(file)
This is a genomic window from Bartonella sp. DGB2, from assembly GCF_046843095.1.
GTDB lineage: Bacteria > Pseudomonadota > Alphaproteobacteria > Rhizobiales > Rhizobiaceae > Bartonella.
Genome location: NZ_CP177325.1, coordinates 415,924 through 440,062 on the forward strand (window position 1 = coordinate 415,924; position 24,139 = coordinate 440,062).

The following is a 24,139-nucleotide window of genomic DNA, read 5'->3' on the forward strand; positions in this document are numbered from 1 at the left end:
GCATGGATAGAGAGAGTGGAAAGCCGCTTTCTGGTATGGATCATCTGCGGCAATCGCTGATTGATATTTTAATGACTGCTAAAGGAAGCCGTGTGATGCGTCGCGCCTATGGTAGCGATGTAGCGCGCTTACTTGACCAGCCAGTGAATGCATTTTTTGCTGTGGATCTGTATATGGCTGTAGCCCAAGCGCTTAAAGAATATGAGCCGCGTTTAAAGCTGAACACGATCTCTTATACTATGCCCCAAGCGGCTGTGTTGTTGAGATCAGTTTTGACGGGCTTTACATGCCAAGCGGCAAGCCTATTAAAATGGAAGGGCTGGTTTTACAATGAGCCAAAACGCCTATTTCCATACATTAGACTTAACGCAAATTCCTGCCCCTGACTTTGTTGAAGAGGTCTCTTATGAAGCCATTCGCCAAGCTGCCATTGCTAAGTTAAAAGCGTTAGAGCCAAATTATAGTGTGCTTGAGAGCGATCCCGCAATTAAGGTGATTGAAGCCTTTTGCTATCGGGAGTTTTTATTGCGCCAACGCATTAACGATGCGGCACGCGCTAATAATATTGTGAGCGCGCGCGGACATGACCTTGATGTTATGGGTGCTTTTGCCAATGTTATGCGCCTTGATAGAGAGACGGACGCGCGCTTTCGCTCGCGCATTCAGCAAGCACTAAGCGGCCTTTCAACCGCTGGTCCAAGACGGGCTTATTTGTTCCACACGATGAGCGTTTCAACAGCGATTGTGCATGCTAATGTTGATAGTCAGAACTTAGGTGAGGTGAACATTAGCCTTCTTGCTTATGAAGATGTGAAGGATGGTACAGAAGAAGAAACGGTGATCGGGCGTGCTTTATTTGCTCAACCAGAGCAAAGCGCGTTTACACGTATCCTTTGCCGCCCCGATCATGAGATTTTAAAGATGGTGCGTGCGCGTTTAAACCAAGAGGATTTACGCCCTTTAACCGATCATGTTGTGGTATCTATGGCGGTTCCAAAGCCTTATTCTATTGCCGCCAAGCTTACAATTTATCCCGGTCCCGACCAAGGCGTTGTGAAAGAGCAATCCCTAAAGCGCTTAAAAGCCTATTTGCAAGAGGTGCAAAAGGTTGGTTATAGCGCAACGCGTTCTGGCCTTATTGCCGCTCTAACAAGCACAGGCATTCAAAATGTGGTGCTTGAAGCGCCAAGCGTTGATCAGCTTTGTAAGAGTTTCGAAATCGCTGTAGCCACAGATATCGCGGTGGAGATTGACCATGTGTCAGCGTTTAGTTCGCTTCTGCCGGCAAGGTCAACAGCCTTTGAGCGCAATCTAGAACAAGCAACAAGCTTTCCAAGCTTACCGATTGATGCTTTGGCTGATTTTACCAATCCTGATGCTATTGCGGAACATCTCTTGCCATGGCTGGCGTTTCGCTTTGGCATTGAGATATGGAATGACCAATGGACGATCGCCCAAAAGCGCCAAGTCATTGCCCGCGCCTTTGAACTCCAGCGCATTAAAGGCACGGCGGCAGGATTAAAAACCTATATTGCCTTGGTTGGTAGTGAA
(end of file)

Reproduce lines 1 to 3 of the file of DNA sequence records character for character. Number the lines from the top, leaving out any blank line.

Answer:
This is a genomic window from Bartonella sp. DGB2, from assembly GCF_046843095.1.
GTDB lineage: Bacteria > Pseudomonadota > Alphaproteobacteria > Rhizobiales > Rhizobiaceae > Bartonella.
Genome location: NZ_CP177325.1, coordinates 415,924 through 440,062 on the forward strand (window position 1 = coordinate 415,924; position 24,139 = coordinate 440,062).